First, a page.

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Is Jack Frost nipping at your fingers, toes, and photos?

The sure sign that autumn is with us and winter is on its way is the arrival of frost, caused when moisture in the air freezes on contact with a cold surface. Frost is closely associated with early-morning photography, especially after a cloudless night has allowed the heat from the previous day to dissipate, leaving the ground hard and frozen.

Frost can transform the look of a landscape, but in lightening the land it can occasionally fool a camera’s exposure meter in a similar, but less extreme way to snow.
Frost can transform the look of a landscape, but in lightening the land it can occasionally fool a camera’s exposure meter in a similar, but less extreme way to snow.

Exposing for frost

From a photographic standpoint, frost changes the mood of a landscape considerably, giving it anything from a light, white dusting to a heavier, snow-like appearance. As the frost reflects more light, your in-camera meter may err on the side of underexposure if left to its own devices, so keep an eye on the histogram and be prepared to increase the exposure: applying +1⁄2–1 stop of exposure compensation is usually sufficient.

Types of frost

There is a number of specific types of frost, each of which has its own unique causes and characteristics:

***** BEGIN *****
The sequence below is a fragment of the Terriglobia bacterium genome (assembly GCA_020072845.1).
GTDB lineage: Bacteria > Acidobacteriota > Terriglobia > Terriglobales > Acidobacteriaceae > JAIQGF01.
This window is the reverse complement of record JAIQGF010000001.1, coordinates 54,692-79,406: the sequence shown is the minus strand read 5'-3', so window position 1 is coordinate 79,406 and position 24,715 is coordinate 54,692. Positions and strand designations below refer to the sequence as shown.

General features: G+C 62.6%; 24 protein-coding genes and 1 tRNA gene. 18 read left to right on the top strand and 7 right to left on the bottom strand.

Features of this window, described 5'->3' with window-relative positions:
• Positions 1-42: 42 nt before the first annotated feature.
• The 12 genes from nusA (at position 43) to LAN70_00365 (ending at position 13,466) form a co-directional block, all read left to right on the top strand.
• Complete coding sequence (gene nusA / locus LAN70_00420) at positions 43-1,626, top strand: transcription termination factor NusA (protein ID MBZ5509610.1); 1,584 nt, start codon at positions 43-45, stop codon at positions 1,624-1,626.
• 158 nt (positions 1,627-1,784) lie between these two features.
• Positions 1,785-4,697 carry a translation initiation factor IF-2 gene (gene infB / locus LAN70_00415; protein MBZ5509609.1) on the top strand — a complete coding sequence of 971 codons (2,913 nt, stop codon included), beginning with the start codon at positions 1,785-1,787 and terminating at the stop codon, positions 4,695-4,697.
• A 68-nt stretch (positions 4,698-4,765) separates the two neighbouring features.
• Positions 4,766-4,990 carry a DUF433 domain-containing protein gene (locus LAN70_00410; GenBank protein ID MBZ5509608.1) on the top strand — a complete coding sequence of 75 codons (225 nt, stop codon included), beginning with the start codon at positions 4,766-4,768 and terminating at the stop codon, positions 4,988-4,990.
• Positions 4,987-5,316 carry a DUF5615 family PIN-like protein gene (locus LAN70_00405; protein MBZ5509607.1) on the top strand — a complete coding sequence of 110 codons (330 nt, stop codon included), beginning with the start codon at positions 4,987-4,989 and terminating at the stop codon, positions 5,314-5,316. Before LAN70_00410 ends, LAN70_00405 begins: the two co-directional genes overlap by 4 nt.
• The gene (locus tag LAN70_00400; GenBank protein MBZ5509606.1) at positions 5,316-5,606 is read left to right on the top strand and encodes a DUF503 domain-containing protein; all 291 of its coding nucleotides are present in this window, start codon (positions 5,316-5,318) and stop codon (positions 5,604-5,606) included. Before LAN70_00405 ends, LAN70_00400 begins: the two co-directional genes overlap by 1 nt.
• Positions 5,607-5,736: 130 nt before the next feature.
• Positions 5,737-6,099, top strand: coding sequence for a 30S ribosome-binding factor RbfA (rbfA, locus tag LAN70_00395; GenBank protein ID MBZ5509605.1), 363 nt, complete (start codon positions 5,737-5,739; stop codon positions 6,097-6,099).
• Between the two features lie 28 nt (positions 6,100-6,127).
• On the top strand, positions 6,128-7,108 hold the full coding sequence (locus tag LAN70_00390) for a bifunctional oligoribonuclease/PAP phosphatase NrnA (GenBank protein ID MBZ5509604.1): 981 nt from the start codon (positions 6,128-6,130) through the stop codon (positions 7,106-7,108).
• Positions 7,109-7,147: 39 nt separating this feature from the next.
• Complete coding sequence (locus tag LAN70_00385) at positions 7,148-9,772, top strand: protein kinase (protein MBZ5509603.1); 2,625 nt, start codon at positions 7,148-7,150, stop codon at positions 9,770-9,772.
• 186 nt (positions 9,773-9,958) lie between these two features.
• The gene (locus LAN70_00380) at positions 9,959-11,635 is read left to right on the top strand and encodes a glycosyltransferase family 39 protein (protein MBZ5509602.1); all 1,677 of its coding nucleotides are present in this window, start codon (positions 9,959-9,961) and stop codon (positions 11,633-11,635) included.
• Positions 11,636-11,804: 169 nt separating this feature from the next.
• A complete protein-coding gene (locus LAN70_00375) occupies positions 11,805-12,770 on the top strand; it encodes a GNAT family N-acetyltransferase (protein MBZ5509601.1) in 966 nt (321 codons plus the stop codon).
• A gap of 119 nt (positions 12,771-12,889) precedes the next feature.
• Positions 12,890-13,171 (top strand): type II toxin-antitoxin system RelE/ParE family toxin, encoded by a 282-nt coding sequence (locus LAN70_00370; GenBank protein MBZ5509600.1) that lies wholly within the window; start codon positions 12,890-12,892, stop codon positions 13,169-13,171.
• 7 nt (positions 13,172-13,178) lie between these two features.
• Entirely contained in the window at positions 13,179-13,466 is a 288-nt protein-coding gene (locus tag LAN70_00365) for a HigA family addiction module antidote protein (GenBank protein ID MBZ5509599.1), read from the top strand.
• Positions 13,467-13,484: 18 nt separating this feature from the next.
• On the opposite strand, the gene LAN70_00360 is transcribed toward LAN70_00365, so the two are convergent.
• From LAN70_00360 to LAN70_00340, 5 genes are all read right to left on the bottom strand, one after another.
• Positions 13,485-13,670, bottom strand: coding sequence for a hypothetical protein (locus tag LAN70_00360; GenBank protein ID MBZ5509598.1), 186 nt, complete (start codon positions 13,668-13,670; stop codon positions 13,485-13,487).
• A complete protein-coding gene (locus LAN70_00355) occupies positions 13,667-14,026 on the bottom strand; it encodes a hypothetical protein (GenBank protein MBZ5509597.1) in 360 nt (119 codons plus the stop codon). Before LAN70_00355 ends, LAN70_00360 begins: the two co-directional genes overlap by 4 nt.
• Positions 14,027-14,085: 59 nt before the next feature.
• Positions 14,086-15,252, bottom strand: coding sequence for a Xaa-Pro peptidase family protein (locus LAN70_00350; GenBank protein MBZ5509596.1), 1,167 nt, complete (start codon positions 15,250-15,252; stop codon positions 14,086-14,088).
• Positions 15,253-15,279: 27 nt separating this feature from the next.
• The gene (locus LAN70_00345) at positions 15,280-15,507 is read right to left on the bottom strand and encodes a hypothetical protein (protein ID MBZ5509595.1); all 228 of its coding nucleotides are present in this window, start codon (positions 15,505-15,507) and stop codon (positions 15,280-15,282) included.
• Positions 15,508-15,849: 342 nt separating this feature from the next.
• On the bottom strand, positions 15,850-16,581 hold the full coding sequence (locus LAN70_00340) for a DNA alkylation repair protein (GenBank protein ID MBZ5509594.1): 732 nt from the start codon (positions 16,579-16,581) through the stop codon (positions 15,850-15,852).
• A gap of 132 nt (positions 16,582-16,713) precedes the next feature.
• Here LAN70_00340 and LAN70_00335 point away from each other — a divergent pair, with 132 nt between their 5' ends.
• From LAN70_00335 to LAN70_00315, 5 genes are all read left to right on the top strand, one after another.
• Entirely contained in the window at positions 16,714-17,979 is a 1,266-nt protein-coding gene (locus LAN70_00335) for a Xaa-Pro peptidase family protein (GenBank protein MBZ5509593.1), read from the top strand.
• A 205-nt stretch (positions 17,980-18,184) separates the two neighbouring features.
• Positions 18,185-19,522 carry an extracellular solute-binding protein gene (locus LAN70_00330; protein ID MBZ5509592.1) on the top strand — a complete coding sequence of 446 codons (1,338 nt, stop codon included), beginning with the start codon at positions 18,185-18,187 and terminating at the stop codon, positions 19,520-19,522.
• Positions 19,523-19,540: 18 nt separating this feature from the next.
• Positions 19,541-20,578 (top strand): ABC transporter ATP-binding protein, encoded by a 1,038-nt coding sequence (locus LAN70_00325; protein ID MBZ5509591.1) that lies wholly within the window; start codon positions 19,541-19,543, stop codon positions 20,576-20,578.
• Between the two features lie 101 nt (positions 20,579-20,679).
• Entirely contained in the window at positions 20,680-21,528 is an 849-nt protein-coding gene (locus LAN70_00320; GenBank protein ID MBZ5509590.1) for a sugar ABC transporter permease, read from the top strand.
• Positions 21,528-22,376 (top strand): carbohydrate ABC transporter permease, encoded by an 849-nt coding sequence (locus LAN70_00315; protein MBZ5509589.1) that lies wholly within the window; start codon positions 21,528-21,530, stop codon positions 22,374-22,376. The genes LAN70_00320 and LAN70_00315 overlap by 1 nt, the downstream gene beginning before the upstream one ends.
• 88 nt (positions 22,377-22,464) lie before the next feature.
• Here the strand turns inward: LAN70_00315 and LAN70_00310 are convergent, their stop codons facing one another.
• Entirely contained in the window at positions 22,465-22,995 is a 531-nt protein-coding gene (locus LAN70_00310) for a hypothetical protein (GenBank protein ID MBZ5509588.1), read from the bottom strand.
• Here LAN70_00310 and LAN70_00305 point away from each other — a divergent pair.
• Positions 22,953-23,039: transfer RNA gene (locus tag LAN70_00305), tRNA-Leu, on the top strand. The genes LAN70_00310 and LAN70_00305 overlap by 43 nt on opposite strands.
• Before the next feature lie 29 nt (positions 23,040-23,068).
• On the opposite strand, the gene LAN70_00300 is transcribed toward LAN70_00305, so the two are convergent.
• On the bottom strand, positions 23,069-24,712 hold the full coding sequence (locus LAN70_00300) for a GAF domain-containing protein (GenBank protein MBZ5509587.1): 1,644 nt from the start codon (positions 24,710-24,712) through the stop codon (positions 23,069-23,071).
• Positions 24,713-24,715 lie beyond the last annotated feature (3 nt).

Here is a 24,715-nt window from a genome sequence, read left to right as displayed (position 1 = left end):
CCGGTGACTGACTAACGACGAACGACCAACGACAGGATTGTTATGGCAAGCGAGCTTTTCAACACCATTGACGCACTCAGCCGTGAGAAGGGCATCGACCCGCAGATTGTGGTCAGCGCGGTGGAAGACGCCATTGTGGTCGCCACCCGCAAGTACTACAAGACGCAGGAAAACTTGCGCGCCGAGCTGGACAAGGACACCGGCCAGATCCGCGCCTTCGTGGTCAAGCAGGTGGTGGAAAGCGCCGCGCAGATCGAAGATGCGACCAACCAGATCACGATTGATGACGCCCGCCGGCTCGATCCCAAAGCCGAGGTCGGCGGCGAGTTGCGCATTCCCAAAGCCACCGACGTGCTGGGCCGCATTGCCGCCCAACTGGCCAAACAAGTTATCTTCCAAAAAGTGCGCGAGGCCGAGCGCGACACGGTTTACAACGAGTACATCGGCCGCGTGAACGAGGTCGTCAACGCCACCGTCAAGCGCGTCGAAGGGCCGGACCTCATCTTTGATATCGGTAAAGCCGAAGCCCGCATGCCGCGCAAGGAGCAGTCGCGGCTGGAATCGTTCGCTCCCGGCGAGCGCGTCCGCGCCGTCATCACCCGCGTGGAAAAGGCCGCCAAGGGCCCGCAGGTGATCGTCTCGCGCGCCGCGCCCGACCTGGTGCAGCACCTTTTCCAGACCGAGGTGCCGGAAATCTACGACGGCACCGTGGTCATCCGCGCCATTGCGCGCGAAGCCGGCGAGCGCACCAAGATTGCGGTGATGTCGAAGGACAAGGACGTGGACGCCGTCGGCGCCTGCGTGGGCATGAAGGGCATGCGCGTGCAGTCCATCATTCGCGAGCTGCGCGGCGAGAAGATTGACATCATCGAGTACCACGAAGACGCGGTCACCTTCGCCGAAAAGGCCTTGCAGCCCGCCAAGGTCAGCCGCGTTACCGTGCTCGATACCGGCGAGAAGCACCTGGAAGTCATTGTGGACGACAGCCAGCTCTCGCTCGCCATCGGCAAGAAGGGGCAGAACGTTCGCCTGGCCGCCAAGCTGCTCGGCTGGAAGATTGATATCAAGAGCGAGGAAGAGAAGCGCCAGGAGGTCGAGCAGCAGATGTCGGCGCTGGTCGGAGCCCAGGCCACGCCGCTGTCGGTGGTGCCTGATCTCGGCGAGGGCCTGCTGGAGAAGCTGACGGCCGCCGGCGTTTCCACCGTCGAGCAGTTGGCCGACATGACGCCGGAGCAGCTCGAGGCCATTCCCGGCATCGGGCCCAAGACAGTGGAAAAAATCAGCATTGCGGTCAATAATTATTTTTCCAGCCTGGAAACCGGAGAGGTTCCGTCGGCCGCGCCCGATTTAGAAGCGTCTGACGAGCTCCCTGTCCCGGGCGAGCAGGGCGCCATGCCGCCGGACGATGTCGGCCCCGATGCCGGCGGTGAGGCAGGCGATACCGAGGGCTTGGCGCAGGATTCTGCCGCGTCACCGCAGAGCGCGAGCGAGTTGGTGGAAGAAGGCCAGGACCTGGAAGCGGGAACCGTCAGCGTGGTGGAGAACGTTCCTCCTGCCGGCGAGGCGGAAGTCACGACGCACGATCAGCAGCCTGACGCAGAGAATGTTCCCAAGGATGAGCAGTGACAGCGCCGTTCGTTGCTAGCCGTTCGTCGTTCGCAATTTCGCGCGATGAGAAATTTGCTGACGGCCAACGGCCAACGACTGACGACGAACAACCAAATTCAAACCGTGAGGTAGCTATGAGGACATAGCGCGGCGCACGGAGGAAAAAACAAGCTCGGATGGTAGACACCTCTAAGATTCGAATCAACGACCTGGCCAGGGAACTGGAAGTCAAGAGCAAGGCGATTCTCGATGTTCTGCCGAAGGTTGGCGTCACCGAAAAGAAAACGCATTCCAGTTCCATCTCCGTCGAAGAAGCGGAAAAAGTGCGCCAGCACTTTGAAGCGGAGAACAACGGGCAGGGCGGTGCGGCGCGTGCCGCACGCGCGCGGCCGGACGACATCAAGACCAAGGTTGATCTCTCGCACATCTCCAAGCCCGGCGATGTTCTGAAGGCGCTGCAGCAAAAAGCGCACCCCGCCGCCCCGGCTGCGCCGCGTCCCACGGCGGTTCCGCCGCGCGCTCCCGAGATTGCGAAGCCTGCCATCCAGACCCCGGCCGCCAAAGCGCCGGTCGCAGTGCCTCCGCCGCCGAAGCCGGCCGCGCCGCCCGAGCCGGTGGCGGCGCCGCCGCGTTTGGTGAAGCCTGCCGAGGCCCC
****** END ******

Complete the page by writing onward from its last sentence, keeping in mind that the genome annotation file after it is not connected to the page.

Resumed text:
• Hoar frost – Hoar frost forms when water vapour comes into contact with cold surfaces such as plants and soil, and freezes on them instantly. This is the most common type of autumn frost.
  • Window frost – Window frost occurs when water droplets freeze on glass that is exposed to cold air on one side and moist air on the other. This often creates a pattern similar to the leaves of a fern (it is also known as ‘fern frost’), which can make a great close-up study.
  • Rime frost – In extreme weather, icy winds blowing across already-wet surfaces can result in rime frost. Forming far quicker than other frosts, it is not common in autumn unless conditions are exceptionally cold.

Capturing frosty details

Although frost has the ability to transform the wider landscape, don’t forget to look for smaller details: heavily frosted leaves on the ground, or backlit fern frost on a window, for example.
Frost ii
Although slightly removed from landscape photography, these detail shots shouldn’t be overlooked, so as well as your regular landscape kit consider packing a macro lens for your morning photographic excursions.
Landscape Photography: The Four Seasons is Chris Gatcum’s gorgeous exploration of landscape photography season-by-season, outlining useful tools and techniques particular to the season as the qualities of light and colour—as well as the weather—change around you. This book will inspire you to get out and about, confident of achieving the best possible results—whatever conditions you’re shooting in.
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Landscape Photography: The Four Seasons, Chris GatcumLandscape Photography: The Four Seasons, by Chris Gatcum
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